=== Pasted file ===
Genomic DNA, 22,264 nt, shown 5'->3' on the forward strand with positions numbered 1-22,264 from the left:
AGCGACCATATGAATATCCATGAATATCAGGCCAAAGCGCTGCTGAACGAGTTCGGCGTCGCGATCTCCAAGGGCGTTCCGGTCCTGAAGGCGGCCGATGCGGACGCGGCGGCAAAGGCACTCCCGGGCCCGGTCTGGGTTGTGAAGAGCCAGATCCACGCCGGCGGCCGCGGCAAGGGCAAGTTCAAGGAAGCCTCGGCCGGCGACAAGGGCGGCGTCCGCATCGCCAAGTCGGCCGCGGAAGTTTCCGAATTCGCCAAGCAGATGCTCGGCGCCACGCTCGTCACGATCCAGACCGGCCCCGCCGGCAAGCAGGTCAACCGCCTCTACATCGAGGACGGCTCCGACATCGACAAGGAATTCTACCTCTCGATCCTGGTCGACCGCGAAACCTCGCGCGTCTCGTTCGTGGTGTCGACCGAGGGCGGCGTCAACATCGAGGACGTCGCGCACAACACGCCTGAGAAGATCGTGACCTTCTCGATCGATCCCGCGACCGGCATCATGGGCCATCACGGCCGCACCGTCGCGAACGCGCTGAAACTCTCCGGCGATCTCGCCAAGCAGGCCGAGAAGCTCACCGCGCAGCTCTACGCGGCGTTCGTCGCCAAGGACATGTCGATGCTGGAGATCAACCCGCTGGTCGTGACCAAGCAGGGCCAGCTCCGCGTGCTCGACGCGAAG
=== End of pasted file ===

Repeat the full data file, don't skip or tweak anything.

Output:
Genomic DNA, 22,264 nt, shown 5'->3' on the forward strand with positions numbered 1-22,264 from the left:
AGCGACCATATGAATATCCATGAATATCAGGCCAAAGCGCTGCTGAACGAGTTCGGCGTCGCGATCTCCAAGGGCGTTCCGGTCCTGAAGGCGGCCGATGCGGACGCGGCGGCAAAGGCACTCCCGGGCCCGGTCTGGGTTGTGAAGAGCCAGATCCACGCCGGCGGCCGCGGCAAGGGCAAGTTCAAGGAAGCCTCGGCCGGCGACAAGGGCGGCGTCCGCATCGCCAAGTCGGCCGCGGAAGTTTCCGAATTCGCCAAGCAGATGCTCGGCGCCACGCTCGTCACGATCCAGACCGGCCCCGCCGGCAAGCAGGTCAACCGCCTCTACATCGAGGACGGCTCCGACATCGACAAGGAATTCTACCTCTCGATCCTGGTCGACCGCGAAACCTCGCGCGTCTCGTTCGTGGTGTCGACCGAGGGCGGCGTCAACATCGAGGACGTCGCGCACAACACGCCTGAGAAGATCGTGACCTTCTCGATCGATCCCGCGACCGGCATCATGGGCCATCACGGCCGCACCGTCGCGAACGCGCTGAAACTCTCCGGCGATCTCGCCAAGCAGGCCGAGAAGCTCACCGCGCAGCTCTACGCGGCGTTCGTCGCCAAGGACATGTCGATGCTGGAGATCAACCCGCTGGTCGTGACCAAGCAGGGCCAGCTCCGCGTGCTCGACGCGAAG